Music Educators Lack In-service Training for Working with Students with Disabilities

If you have been following my blogs on the Central Ohio Music Therapy, LLC website or our Facebook page, you are familiar with my dual role as a music therapist and music educator.  I know I have written about music educators working with students with disabilities in the past, but this study fascinated me in many ways as having worked as an elementary music educator in the past.  I was fortunate to have my music therapy background to reference when working with students in my school who had an Individual Education Plan (IEP) or some other accommodation to booster the student’s success.  

Grimsby took it upon herself to interview three current elementary music educators to determine their level of comfort in working with students with disabilities but to more importantly find out what training they received in their education that would assist them with the daily task of having a child with a disability in their classroom.  Through her interview process, planned research questions and analysis, she discovered several themes, which emerged from her findings.  She determined that “general music teachers need more preservice preparation and ongoing professional development focused on students with disabilities, more time to collaborate with special education professionals, more consistent communications and recommendations about how to work with students who have disabilities, and access to assistive technologies” (p. 77).  

As a music therapist, I was even more fascinated with her mention on page 78 that “undergraduate music education curricula at 171 universities throughout the country (including schools that offer music therapy degrees), …found that 127 institutions (74%) offered special education courses to music education majors, with at least once course being required at 86% of those schools.”  She also quoted a study that found some institutions allowed music education students could take a music therapy course if they desired.  Before completing my graduate studies back in 2014, I assisted an adjunct professor for several semesters in my tenure as music therapy graduate assistant who taught recreation instruments course to music education and music therapy students together.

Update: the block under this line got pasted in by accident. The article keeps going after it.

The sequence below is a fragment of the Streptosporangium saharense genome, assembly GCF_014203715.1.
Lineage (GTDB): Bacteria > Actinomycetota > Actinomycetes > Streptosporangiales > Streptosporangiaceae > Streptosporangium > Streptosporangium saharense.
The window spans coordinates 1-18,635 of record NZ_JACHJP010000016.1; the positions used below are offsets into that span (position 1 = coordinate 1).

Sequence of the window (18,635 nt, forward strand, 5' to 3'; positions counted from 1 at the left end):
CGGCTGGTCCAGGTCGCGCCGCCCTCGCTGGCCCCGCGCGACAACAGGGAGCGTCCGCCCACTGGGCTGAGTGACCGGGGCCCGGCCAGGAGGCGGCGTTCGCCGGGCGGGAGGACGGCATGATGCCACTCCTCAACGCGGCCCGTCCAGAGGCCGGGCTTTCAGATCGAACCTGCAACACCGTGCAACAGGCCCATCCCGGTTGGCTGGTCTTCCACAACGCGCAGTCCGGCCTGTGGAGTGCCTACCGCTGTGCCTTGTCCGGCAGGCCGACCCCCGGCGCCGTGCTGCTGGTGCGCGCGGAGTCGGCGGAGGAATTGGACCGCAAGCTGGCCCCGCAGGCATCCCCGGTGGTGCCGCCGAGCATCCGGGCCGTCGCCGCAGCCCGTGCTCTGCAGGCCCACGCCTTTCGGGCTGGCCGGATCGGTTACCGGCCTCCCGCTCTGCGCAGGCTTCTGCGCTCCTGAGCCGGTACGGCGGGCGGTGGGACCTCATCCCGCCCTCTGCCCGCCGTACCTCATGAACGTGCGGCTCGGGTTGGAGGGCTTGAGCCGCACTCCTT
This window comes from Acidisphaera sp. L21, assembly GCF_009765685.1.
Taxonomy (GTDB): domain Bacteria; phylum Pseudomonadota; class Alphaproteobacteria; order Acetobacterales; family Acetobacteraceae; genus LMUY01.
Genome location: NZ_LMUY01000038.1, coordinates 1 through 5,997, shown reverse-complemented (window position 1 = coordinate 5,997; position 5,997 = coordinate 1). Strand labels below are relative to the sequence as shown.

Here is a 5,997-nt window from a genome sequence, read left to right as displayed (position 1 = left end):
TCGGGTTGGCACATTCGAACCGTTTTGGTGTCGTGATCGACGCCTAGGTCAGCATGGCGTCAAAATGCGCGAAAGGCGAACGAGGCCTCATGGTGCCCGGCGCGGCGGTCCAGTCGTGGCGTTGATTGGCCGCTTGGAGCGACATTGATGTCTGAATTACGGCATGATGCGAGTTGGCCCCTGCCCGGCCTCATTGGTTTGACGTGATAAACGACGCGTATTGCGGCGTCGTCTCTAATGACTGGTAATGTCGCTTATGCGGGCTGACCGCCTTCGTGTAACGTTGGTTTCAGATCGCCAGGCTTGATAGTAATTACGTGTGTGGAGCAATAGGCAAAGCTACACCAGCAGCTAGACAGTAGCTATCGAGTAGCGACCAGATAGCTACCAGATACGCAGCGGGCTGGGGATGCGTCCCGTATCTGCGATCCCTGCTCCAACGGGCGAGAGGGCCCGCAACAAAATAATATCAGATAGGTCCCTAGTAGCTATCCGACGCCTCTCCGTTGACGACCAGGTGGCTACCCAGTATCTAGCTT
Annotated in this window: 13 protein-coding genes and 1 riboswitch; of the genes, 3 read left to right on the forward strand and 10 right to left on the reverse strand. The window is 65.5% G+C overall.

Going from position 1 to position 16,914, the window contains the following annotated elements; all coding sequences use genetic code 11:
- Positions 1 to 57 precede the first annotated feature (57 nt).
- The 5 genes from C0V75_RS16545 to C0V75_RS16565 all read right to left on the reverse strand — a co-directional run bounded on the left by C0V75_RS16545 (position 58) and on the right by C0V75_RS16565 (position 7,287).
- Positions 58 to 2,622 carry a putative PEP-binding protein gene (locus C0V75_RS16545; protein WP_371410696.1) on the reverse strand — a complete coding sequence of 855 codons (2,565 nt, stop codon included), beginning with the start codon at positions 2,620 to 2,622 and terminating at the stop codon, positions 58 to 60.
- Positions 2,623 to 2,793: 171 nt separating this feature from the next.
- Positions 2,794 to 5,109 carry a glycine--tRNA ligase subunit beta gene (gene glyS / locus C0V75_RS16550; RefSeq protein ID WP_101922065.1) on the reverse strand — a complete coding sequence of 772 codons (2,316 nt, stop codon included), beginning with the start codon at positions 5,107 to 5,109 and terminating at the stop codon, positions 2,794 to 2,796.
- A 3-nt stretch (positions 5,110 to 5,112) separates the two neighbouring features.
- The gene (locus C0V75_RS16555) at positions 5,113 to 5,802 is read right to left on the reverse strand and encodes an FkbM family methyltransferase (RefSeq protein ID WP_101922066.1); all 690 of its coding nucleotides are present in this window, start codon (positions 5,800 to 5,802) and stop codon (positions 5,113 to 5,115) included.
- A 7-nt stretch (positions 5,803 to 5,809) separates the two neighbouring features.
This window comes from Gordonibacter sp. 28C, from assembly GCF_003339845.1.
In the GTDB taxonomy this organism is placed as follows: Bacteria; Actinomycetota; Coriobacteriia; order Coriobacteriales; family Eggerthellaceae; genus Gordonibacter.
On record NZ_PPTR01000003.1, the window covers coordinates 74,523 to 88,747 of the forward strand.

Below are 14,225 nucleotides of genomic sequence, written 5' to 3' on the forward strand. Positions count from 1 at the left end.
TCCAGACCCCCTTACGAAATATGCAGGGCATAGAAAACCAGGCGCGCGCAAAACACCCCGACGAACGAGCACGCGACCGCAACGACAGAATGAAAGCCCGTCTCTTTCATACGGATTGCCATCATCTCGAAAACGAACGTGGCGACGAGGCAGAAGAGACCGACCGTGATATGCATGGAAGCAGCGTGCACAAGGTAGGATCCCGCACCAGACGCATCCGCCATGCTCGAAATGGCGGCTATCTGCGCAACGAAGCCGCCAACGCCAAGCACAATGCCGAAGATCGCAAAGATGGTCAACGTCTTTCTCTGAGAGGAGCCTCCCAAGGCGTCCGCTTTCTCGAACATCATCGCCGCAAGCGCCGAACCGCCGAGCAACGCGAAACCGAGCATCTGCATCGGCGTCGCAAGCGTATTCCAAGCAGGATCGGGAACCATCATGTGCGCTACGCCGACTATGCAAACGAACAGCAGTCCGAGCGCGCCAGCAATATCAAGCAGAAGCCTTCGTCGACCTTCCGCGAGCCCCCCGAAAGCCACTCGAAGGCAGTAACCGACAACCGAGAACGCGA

Grimsby’s focus with this study was to get the opinion of three elementary music educators and investigate their preparedness and in-service training.  Her goal was not to educate these teachers as to the resources available to music educators in the form of music therapists who work in their community and/or possibly their school district.  That is another task for another day.  It is my hope that as music educators come in contact with music therapists that they will seek assistance and guidance from specialists who are specifically trained to work with individuals with disabilities using music to give them guidance and direction in how they can improve their ability to provide top quality music education to a student living and learning with a disability.

For more information on music therapy, visit our website at www.centralohiomusictherapy.com or the American Music Therapy Association’s website at www.musictherapy.org.

Stephanie H. Morris, MM, MT-BC

Neurologic Music Therapy Fellow

Central Ohio Music Therapy, LLC


Grimsby, R. (2020).  “Anything is better than nothing!” Inservice teacher preparation for teaching students with disabilities.  Journal of Music Teacher Education 29(3), 77-90.  DOI: 10.1177/1057083719893116